Assignment Games with Conflicts: Robust Price of Anarchy and Convergence Results via Semi-Smoothness
We study assignment games in which jobs select machines, and in which certain pairs of jobs may conflict, which is to say they may incur an additional cost when they are both assigned to the same machine, beyond that associated with the increase in load. Questions regarding such interactions apply beyond allocating jobs to machines: when people in a social network choose to align themselves with a group or party, they typically do so based upon not only the inherent quality of that group, but also who amongst their friends (or enemies) chooses that group as well. We show how semi-smoothness, a recently introduced generalization of smoothness, is necessary to find tight bounds on the robust price of anarchy, and thus on the quality of correlated and Nash equilibria, for several natural job-assignment games with interacting jobs. For most cases, our bounds on the robust price of anarchy are either exactly 2 or approach 2. We also prove new convergence results implied by semi-smoothness for our games. Finally we consider coalitional deviations, and prove results about the existence and quality of strong equilibrium.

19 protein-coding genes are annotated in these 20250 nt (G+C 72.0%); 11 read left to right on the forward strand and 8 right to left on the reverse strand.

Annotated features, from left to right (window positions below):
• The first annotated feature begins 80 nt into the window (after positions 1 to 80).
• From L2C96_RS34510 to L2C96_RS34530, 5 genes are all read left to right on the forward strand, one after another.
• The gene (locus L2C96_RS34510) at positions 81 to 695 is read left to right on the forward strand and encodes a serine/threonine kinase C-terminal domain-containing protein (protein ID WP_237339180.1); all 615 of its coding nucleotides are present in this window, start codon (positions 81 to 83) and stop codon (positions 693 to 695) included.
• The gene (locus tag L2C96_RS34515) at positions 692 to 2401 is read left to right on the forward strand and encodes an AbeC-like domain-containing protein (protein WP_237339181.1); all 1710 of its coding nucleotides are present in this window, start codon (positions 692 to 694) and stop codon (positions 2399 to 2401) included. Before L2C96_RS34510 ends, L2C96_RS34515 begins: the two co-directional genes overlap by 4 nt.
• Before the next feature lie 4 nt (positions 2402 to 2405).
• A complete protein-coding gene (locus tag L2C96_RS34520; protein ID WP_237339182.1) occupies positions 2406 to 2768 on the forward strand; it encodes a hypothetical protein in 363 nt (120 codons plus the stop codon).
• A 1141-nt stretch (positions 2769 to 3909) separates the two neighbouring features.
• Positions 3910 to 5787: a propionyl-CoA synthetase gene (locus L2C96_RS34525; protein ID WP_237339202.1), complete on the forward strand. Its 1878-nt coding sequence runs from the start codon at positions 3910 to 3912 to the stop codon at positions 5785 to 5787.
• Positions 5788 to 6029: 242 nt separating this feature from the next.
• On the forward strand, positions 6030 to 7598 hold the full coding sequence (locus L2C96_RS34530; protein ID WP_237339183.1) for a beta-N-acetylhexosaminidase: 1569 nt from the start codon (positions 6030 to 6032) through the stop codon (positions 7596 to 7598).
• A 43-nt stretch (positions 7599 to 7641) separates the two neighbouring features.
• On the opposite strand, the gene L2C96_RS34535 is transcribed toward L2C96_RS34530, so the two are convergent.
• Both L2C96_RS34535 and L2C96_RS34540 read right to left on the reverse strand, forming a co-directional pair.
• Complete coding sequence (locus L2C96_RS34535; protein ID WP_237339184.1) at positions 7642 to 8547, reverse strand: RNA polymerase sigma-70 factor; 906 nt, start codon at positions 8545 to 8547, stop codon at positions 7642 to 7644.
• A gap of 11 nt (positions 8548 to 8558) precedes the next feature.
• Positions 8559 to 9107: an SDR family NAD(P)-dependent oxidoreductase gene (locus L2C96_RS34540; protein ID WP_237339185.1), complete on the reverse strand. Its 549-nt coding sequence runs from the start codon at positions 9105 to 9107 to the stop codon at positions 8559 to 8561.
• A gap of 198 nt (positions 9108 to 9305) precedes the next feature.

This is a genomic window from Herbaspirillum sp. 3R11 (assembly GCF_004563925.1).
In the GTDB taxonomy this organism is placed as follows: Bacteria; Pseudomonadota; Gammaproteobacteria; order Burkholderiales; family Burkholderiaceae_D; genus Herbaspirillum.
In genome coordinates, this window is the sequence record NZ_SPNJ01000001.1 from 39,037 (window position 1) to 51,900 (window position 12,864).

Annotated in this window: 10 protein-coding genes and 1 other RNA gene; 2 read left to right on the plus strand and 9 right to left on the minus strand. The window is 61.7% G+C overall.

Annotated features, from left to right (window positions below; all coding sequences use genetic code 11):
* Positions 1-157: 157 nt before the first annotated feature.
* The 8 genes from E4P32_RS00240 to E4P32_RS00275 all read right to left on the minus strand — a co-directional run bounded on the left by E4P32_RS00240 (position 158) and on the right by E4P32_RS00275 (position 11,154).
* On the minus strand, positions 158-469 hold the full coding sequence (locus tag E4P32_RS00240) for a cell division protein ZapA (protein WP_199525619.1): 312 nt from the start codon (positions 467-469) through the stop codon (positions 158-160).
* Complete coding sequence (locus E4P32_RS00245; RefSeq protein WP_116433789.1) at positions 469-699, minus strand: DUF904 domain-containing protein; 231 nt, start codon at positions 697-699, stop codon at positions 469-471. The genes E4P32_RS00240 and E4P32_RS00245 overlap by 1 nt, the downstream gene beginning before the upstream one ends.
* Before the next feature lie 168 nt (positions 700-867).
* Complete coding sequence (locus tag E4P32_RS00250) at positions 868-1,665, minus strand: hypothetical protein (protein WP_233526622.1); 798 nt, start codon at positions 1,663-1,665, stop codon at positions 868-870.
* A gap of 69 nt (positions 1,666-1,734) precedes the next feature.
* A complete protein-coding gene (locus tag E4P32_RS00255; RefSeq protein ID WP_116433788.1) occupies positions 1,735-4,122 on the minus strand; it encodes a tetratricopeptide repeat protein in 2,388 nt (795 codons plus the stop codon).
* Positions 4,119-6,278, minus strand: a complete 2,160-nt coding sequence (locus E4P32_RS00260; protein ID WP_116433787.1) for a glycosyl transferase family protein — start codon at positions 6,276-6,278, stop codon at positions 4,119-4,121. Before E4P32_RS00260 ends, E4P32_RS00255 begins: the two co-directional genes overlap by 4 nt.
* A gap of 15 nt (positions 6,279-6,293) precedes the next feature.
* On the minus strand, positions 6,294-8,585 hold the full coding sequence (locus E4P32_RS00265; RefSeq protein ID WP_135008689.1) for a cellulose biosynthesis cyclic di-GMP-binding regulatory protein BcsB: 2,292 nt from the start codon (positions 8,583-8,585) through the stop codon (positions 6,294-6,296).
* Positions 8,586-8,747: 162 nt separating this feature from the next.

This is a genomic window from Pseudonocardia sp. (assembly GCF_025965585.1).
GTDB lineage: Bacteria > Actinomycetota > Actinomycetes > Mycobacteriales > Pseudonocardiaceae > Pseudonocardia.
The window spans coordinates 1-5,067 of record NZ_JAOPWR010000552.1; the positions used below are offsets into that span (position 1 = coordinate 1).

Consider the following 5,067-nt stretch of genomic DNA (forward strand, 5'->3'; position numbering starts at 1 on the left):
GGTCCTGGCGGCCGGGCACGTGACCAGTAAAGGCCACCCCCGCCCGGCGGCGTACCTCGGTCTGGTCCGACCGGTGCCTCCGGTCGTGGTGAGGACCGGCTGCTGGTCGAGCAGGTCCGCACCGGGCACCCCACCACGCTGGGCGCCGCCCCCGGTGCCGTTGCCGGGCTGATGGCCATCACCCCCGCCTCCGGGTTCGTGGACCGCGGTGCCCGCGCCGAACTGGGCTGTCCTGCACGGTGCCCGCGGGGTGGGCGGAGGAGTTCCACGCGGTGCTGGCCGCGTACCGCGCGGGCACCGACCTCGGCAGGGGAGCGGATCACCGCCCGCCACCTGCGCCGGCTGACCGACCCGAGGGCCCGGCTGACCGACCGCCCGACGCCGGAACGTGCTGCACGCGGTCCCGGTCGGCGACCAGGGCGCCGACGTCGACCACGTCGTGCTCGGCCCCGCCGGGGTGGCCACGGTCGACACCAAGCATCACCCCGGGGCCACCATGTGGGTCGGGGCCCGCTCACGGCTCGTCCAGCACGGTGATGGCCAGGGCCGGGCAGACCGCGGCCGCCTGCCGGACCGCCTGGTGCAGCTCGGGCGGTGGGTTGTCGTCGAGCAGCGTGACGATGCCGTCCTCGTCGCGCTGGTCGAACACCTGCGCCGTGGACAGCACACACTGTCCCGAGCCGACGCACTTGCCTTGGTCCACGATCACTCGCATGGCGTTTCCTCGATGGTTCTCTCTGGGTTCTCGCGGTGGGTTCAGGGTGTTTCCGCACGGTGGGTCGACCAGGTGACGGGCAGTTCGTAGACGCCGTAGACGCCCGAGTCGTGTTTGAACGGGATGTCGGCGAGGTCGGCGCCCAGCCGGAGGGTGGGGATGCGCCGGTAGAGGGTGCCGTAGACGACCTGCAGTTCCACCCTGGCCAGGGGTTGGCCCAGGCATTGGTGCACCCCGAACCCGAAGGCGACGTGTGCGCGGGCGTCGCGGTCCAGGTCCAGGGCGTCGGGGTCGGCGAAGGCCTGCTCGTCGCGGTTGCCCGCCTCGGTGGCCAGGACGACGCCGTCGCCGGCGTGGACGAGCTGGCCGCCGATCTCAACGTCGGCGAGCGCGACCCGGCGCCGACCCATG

Anshelevich, Elliot, John Postl, and Tom Wexler. 2016. "Assignment Games with Conflicts: Robust Price of Anarchy and Convergence Results via Semi-Smoothness." Theory of Computing Systems 59(3): 440-475.
Theory of Computing Systems
Price of anarchy, Group formation, Smooth games, Congestion games, Cut games, Games in networks